Some of y'all might think this post is too long, but it had to be and I'm just sorry! If you do, just hurry down to the one below I call "You Danged Ole Fusspot!"!!!
Okay, everybody. Before I pick up the Parade of Pans and tell all what I've found out about our good friend O'Clara who has turned green and has gone potty, I have to hurry up and tell you all that there is a whole lot more to come about the yam/sweet potato controversy that those two California people got started--the ones who sent me an email and asked the question "what's the difference between a sweet potato and a yam?"--and didn't stay around for the answer.
For all we know, those two disappeared into one of those parallel planes you hear about. Or else they got saved and went home with God like Enoch in the Bible, and if they did, I hope they hopped a camel with plenty of water in its hump and sturdy legs because the journey from here to there is long and hard and uncertain.
Now, back to the pans. And pots. This one's about a pot. I know I started out saying this was all about pans, but then y'all started sending me some pictures of pots you seemed mighty partial to, so here we are. O'Clara's who sent the picture in to be in running for the prize.
(And if anybody is jumping in on my blog right about here, I need to tell you that I've invited everybody to send in a picture of their crummiest, crustiest, blackest, and most disgusting pan they still cook with, and the winner will get a prize.)
First off, take a good look at that pot up there. If it wasn't sitting on a white Frigidaire gas stove, I'd think it was the prized possession of a witch, wouldn't you? Go on and lift the lid, pretend to, I mean. Be sure and grab a pot holder! Looks like something's been simmering for a while. What do you see in there? Little newt eyes swimming around in some disgusting broth, a chicken head, little curled up chicken feet? Put the lid down and go on! You've got way too much imagination. You don't know what's in that pot, and O'Clara's not a witch, anyhow.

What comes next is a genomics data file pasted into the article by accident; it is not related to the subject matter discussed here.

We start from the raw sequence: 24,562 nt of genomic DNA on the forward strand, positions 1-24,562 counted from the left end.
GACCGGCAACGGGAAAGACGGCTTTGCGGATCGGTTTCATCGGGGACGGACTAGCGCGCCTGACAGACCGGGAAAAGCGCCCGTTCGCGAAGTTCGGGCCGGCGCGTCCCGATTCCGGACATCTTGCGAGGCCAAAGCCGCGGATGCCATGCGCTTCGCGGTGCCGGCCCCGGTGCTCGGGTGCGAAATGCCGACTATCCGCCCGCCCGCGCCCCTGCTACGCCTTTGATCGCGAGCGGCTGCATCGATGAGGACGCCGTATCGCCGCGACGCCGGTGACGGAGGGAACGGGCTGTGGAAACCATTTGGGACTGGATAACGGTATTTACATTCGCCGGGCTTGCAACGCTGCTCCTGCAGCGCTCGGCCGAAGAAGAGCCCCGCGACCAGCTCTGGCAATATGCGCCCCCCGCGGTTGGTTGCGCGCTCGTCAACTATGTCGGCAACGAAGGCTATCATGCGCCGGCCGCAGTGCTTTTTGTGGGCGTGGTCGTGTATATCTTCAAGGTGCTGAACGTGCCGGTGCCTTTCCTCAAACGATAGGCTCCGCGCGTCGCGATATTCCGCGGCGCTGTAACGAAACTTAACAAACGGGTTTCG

The truth is that the truth of the situation is worse than anything you can imagine. Here's the story:
If y'all recall, O'Clara was the one who jumped my tail when I put up that picture down there of my daughter Lou Ann's oven and made the simple suggestion--though I never went right out and said it because y'all know how delicate I try to be-that Lou Ann ought to add a little bit of elbow grease to the baked-on grease in her oven. All this took place in the comments under the previous pan posts.
Well, O'Clara took up for Lou Ann! O'Clara said maybe Lou Ann, unlike me, Lou Ann's mama, cared too much about what she calls "the fate of the earth" to use Easy-Off.
As if Lou Ann's not using Easy Off will keep the earth from warming like a meatball in sauce the way they say it is. As if I burn too many lights and take too many trips to the store and like to keep a clean oven and that's why ski slopes are shutting down due to lack of snow and bears are floating around on ice rafts at the North Pole and why that Vice President we had that time, that Al Gore, has to spend all his life flying all over the world in jets to show that movie he made instead of getting to stay home all snug and warm in his 100,000 square foot house.
I have said it here on this blog before, and I'll say it here again:
I come from people who come from people who believe the earth is the Lord's, and every single one of us is obliged to trash it up according to the dictates of our own personal conscience.
But I was moved to try to understand O'Clara when that girl who wrote that book about my life and helps me out some told me that O'Clara was talking that way only because she had gone and turned green!
I've got a sneaking suspiscion she's always been green. But now I have found out O'Clara has"gone potty." She's standing in the need of prayer.
"Gone potty" is what they call it on those TV shows from over in England where they have butlers and maids going up and down stairs, talking through their nostrils.